13 Chapters
Medium 9781603442015

Falling in Love With Bottomlands Waters and Forests of East Texas

Ken W Kramer Texas A&M University Press ePub

Janice Bezanson

I FELL in love with East Texas bottomland forests while trying to protect them. for most people it’s the other way around: they love them first, so they want to keep them from being cut down, paved over, turned into pasture, or flooded by reservoirs. But I got involved in conservation issues as an activist first. The late Ned fritz, legendary for recruiting people to do things they didn’t know they wanted to do, coaxed my husband and me into representing Texas Conservation Alliance, then called the Texas Committee on Natural Resources, in permit hearings against a proposed reservoir on Little Cypress Creek in the Cypress Creek Basin in northeast Texas. This boondoggle project wasn’t needed for water supply and would have flooded 14,000 acres of wonderful forest wildlife habitat.

A glance at history suggests that I’m not the only one who loves bottomlands. People have always lived close to rivers, seeking the basics of life—water, food, transportation, and shelter—from the river and the fertile land it nurtures. Rivers are the essence of the southeastern United States—land formed by the ebb and flow of ancient beaches and shaped by abundant rainfall, rivers, and the passage of time. Small ephemeral streams bubbling up from drift sands become creeks that converge and gather in ever-increasing volume. They become winding rivers that spill across wide floodplains and spawn diverse bottomland forests. These rivers and their “bottoms” capture the imagination of poets and musicians and the hearts of settlers who revel in their beauty and mystery and abundant life.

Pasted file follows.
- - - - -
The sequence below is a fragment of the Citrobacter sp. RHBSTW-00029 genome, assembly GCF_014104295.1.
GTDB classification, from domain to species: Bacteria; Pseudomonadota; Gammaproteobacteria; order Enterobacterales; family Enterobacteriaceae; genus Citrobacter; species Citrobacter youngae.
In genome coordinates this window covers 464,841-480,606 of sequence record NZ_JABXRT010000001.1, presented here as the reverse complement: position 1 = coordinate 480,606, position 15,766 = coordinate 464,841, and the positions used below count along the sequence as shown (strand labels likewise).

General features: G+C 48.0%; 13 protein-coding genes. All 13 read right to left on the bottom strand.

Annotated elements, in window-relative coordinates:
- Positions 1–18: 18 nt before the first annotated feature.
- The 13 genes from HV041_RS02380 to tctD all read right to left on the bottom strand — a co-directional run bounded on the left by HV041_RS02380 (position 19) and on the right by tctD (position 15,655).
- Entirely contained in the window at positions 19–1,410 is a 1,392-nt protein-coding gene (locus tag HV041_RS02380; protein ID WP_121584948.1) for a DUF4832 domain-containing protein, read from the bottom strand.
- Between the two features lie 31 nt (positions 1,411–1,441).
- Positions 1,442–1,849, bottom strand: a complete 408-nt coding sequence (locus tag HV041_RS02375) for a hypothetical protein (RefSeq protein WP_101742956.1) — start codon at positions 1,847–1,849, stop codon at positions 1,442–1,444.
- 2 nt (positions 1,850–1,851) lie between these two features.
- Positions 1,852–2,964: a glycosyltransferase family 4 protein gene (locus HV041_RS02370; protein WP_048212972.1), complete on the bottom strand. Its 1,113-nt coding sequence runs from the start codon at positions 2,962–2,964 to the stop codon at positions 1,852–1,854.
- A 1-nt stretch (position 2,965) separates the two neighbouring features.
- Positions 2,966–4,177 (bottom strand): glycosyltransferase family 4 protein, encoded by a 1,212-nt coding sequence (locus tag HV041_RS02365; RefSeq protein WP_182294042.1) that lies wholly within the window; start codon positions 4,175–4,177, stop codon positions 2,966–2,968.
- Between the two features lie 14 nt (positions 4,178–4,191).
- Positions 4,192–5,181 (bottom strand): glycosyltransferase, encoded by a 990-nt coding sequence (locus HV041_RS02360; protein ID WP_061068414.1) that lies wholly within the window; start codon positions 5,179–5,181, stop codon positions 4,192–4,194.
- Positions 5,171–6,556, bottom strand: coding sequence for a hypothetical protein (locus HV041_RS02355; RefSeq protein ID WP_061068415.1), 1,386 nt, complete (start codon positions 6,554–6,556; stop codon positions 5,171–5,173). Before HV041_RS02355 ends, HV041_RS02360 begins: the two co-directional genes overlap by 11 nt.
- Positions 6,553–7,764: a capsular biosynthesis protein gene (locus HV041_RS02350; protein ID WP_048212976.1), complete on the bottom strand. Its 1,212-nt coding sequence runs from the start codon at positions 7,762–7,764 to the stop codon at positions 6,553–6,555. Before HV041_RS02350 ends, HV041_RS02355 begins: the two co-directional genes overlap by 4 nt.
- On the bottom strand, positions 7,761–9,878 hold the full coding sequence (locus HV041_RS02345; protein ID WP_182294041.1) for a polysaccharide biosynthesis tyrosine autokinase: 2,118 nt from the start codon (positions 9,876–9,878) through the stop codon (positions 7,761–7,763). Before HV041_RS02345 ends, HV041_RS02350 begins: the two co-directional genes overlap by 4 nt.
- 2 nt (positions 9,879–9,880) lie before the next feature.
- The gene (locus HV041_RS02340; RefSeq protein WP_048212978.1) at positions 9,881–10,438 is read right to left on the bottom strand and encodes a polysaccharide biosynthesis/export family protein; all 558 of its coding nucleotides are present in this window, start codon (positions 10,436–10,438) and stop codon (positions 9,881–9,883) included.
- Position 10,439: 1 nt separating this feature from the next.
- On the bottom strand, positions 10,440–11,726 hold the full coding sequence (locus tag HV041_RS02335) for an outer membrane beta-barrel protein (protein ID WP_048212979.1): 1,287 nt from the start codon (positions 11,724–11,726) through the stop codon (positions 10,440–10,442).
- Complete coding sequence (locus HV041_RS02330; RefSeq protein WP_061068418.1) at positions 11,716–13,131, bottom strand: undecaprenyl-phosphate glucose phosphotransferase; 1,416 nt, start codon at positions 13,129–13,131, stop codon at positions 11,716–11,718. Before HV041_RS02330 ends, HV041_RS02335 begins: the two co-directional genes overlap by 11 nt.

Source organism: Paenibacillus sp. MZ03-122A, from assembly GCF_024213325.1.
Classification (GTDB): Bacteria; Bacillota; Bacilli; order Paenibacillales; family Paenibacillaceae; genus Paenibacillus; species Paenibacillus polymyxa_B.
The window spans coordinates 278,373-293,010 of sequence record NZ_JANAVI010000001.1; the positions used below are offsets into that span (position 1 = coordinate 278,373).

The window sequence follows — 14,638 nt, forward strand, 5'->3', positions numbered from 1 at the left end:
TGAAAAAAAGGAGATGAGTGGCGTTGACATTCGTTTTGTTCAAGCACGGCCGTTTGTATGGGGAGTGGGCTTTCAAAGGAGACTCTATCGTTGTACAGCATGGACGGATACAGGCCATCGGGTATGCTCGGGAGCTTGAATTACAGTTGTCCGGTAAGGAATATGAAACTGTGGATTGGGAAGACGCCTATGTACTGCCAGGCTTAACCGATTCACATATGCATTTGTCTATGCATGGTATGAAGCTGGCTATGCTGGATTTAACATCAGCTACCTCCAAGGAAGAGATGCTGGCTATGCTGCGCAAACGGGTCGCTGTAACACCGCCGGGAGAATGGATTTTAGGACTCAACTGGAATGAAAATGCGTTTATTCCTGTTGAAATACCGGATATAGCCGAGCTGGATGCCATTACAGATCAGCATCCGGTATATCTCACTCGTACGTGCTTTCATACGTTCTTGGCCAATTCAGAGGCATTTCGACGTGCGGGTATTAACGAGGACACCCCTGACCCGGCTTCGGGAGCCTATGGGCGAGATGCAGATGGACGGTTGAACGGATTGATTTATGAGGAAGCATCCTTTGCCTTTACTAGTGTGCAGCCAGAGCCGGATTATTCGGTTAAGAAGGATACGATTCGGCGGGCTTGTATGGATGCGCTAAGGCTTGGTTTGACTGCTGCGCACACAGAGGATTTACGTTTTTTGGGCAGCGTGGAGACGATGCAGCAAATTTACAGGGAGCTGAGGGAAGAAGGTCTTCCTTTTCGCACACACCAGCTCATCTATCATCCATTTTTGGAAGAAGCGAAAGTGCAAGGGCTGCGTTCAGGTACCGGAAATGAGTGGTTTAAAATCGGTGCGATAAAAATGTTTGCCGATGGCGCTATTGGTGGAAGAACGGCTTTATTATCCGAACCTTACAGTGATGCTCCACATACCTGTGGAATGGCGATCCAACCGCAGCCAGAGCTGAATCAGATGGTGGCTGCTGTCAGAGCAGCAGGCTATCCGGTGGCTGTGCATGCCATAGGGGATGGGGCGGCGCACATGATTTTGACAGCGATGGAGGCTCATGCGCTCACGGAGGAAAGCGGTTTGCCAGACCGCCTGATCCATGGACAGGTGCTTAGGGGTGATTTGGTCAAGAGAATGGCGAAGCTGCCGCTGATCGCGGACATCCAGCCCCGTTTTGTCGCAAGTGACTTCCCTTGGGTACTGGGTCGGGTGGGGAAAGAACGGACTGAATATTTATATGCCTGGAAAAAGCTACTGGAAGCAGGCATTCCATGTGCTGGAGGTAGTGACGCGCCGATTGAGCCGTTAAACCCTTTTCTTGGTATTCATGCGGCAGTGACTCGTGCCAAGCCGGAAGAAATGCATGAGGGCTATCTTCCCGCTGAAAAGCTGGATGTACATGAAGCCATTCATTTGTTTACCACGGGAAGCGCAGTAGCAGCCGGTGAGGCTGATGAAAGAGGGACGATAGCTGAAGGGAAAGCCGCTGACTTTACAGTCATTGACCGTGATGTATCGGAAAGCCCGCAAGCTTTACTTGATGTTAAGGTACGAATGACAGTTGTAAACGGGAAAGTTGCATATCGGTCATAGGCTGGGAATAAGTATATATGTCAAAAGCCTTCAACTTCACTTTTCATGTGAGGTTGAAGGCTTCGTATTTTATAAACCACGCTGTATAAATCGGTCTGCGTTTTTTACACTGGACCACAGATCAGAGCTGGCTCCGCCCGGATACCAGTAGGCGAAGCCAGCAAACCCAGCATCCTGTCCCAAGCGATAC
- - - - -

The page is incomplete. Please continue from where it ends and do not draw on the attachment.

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Medium 9781603442015

Where the First Raindrop Falls

Ken W Kramer Texas A&M University Press ePub

David K. Langford

BEFORE Lyndon B. Johnson was a politician, he was a child of the land. Growing up in the Texas Hill Country amid grazing sheep, cattle, and sparkling, clear springs, he inherently understood the relationship among sky, land, and water. Like most Texans, LBJ felt a strong kinship to the land because, since the days of the Republic, our lives and our livelihoods have been shaped by the diverse landscape that characterizes our home.

Although the former president was not part of my biological family, he was part of a large extended family of clannish, pioneering souls determined to eke a living from the Hill Country’s rock-strewn terrain. We were not kin by blood, but we were bound by shared experiences.

My biological family is like the ancient live oaks that dot the Texas Hill Country. For as long as there are memories, we have sunk our roots into the shallow soil and battled to survive in a place whose beauty belies its harshness.

Seven generations of my family have called Gillespie County and Kendall County home. From the beginning, my family has had a love affair, for lack of a better phrase, with water. The Hill Country can be unforgiving when you’re trying to coax a living from the soil. Water was the one thing that made the land hospitable—and offered the promise of a future.

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Medium 9781603442015

Springing to Life Keeping the Waters Flowing

Ken W Kramer Texas A&M University Press ePub

Dianne Wassenich

SPRINGS seem miraculous to me. Water pouring from the ground! The sight of it reminds me of the nature books I read as a child, like Gene Stratton-Porter’s Freckles and A Girl of the Limberlost and the fairy tales that told of spring water having magical properties.